Illinois pensions

SUAA

The State Universities Annuitants Association, which lobbies to protect the pension benefits of higher education employees, and the Illinois Attorney General have reached a tentative agreement to push the start of pension reform for community college and university workers back until July 2015.  The agreement must still be approved by a Sangamon County judge.

In a release, SUAA Executive Director Linda Brookhart says the deal addresses a critical issue:

This month, Illinois lawmakers took a major step in repairing the state's finances by approving a pension overhaul. The plan has its critics, including unions who promise to file a lawsuit. The courts will decide whether the pending changes violate the state's constitution. 

TRS

Illinois' largest state government retirement system is moving ahead with implementation of the pension overhaul. The move comes even as unions are preparing a lawsuit.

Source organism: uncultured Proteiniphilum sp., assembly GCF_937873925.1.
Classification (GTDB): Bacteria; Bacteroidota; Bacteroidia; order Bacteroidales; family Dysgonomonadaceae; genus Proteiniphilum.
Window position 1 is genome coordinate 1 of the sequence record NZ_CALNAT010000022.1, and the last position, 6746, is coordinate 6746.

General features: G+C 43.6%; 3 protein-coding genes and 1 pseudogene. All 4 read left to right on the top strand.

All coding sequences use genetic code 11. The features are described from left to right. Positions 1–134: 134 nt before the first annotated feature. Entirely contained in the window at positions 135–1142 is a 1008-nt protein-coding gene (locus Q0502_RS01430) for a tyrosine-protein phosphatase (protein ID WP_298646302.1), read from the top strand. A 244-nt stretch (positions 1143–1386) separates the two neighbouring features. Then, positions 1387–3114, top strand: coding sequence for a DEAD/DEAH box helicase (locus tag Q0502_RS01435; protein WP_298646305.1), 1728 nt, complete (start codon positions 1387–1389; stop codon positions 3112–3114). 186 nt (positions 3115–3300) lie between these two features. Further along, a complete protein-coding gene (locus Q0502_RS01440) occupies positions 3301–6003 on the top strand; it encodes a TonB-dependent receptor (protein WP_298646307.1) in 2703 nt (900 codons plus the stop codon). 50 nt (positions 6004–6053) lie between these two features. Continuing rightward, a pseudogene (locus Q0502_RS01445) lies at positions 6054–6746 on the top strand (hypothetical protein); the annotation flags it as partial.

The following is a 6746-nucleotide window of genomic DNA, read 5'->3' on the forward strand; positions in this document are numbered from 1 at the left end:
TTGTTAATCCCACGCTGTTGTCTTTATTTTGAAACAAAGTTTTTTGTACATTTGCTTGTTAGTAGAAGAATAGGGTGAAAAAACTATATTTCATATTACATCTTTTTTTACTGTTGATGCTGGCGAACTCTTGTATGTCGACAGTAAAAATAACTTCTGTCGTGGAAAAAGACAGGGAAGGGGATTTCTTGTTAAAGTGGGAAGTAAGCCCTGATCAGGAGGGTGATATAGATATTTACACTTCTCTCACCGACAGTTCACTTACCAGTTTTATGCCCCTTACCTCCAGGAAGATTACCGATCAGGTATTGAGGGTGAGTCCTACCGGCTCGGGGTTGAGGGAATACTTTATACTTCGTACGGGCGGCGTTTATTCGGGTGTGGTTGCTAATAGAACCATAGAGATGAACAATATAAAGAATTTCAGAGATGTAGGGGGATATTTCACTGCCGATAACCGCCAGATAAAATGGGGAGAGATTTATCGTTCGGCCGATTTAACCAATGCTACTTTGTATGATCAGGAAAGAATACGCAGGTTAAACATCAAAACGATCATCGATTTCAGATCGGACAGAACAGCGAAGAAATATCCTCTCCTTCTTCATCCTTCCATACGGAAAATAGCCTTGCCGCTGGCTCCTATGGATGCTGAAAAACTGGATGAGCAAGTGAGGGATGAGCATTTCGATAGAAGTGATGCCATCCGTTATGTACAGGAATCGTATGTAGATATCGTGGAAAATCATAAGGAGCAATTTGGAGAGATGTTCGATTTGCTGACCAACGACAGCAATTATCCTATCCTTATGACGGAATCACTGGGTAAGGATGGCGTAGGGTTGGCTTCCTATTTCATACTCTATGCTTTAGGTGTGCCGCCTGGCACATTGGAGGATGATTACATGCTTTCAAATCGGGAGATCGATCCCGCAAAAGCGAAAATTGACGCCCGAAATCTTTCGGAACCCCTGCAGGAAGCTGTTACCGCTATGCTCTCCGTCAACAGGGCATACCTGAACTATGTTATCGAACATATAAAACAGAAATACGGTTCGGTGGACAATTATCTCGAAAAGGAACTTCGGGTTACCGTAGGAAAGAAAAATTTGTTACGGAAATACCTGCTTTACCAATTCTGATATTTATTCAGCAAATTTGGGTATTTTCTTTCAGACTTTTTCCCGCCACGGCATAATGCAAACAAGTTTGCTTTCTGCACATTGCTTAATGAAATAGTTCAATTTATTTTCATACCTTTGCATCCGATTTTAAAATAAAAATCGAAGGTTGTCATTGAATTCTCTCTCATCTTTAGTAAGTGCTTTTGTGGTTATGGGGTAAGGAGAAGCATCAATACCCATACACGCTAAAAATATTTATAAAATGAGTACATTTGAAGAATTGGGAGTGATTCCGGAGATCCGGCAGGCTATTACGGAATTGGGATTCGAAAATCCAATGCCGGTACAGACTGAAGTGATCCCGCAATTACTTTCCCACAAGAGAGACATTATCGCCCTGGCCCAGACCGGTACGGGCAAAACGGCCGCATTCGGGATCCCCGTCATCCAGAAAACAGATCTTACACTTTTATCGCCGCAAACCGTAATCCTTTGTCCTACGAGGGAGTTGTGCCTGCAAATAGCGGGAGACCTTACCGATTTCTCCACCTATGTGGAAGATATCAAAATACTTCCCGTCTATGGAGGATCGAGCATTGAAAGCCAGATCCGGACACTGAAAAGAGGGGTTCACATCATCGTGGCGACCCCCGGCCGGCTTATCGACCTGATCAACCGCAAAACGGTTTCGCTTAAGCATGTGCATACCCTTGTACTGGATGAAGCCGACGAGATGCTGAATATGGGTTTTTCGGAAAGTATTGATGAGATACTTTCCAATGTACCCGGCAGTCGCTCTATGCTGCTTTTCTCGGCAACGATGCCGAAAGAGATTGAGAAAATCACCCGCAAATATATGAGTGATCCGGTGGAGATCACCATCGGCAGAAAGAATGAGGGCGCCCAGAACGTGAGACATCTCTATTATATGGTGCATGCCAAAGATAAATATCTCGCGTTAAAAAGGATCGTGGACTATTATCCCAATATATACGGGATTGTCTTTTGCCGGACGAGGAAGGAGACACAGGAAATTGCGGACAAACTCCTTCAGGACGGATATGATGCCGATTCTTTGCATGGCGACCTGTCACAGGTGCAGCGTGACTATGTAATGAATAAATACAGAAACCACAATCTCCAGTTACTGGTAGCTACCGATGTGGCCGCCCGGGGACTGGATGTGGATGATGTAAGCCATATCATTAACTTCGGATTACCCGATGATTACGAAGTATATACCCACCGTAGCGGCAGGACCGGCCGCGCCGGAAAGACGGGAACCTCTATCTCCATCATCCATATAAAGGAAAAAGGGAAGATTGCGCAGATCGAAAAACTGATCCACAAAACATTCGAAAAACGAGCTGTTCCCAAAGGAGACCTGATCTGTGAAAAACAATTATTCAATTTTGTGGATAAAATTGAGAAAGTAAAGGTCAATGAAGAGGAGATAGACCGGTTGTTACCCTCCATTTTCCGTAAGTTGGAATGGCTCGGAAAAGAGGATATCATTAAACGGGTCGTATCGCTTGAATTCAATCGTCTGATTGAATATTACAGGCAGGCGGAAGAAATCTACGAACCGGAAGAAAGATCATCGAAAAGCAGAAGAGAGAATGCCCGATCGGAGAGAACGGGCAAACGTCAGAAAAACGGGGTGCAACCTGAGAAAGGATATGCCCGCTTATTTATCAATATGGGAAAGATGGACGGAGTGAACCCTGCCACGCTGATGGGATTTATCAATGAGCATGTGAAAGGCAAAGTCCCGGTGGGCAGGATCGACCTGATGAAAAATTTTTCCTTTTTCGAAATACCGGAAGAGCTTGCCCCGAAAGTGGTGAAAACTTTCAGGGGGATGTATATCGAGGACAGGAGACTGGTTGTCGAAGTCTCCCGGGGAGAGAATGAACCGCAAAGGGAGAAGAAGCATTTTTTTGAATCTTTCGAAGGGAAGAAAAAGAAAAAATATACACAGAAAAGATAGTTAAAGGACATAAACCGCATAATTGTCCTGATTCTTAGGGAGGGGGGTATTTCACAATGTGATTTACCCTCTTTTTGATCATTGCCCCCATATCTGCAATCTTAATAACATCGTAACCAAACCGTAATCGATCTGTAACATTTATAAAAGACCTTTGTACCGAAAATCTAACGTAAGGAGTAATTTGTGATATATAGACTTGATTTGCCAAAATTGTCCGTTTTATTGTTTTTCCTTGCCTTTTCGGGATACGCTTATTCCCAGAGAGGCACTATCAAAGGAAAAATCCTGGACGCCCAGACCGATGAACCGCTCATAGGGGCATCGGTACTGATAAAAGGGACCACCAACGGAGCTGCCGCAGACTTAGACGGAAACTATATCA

Teachers Retirement System spokesman Dave Urbanek says the agency is preparing to implement the law when it goes into effect next year on June 1st.

TRS has been getting a lot of questions from concerned teachers, but there are no easy answers. Urbanek says every retiree will be treated differently depending on their pension amount and years of service.

Gov. Quinn Signs Pension Reform Bill

Dec 5, 2013
Amanda Vinicky / Illinois Public Radio / WUIS

In just over a week, a pension overhaul went from an agreement between Illinois' legislative leaders to law.

On Tuesday, lawmakers voted for the plan to bring down the state's $100 billion pension debt.

Thursday, Governor Pat Quinn signed it into law.

Senator Daniel Biss, a Democrat from Evanston, was key to its passage.  During the Senate debate, he called it a reasonable compromise.

Roll Call And Reaction To Pension Overhaul Passage

Dec 3, 2013
Amanda Vinicky / IPR

Illinois lawmakers approved cuts to state employee pensions Tuesday. The move comes after years of stalemate over how to address the worst-funded pension plans of any state.

Democratic Governor Pat Quinn immediately declared victory and says he'll sign it into law, while labor unions promise a court challenge. 


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